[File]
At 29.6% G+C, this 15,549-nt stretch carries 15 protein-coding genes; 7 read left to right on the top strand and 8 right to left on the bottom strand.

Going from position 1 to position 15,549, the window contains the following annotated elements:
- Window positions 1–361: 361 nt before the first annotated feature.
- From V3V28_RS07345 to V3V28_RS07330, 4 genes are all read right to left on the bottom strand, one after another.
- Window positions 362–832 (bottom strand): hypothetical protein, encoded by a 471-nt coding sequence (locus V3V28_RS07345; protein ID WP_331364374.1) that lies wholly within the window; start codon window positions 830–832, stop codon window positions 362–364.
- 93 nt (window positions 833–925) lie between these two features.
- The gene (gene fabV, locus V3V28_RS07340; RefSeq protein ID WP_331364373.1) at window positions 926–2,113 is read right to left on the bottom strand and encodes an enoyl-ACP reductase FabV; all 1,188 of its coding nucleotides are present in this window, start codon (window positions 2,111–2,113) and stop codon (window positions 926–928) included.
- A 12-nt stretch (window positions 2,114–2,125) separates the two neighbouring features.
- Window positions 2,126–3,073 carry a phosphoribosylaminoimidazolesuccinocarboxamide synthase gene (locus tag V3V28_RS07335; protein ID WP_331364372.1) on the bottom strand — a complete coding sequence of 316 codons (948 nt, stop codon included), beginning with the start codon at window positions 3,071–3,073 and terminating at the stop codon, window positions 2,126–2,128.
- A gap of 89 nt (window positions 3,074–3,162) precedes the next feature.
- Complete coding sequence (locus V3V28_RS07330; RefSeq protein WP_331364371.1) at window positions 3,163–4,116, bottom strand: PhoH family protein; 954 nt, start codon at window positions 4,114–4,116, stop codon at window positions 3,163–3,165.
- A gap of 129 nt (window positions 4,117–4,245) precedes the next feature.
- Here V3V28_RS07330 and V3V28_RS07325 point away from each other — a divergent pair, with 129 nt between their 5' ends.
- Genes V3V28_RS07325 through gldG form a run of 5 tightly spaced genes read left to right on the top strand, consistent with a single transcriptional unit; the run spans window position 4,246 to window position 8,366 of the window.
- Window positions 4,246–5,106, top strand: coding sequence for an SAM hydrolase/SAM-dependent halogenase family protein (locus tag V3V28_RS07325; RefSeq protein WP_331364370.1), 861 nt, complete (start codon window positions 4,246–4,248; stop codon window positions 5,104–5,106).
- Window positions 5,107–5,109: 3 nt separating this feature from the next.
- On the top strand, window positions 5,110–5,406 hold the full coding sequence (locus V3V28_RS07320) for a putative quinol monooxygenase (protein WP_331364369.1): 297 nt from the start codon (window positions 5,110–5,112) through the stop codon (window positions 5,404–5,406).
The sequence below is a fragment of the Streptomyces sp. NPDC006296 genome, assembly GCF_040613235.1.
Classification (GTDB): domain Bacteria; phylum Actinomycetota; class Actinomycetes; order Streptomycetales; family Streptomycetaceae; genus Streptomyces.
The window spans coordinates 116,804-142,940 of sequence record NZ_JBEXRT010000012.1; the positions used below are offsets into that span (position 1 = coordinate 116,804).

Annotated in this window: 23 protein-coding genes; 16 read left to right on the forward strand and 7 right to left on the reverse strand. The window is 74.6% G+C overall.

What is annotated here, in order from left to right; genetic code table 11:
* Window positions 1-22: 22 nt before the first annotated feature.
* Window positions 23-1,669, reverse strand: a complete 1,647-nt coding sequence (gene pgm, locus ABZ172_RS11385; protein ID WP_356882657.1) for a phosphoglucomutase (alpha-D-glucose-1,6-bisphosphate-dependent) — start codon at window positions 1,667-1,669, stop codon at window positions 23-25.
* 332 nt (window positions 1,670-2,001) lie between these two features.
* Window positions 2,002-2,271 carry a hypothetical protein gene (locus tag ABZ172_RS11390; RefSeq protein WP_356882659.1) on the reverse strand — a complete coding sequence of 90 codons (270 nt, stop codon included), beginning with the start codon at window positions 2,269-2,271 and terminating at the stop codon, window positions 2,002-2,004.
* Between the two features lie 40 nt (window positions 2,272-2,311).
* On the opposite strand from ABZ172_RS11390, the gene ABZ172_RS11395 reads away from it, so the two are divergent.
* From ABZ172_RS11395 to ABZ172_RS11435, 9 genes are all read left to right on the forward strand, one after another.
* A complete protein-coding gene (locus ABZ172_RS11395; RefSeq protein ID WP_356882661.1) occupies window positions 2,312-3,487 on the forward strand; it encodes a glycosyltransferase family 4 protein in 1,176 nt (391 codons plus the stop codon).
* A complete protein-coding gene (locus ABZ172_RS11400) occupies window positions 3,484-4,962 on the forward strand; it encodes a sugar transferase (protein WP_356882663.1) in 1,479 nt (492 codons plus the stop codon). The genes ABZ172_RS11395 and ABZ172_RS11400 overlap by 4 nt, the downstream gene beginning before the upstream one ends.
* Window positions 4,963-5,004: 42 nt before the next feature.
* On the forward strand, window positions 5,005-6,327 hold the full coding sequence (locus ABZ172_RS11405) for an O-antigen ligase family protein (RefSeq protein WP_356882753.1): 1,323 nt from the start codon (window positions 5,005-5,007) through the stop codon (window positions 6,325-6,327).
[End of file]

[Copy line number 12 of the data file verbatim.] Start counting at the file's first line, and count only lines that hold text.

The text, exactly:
- A gap of 129 nt (window positions 4,117–4,245) precedes the next feature.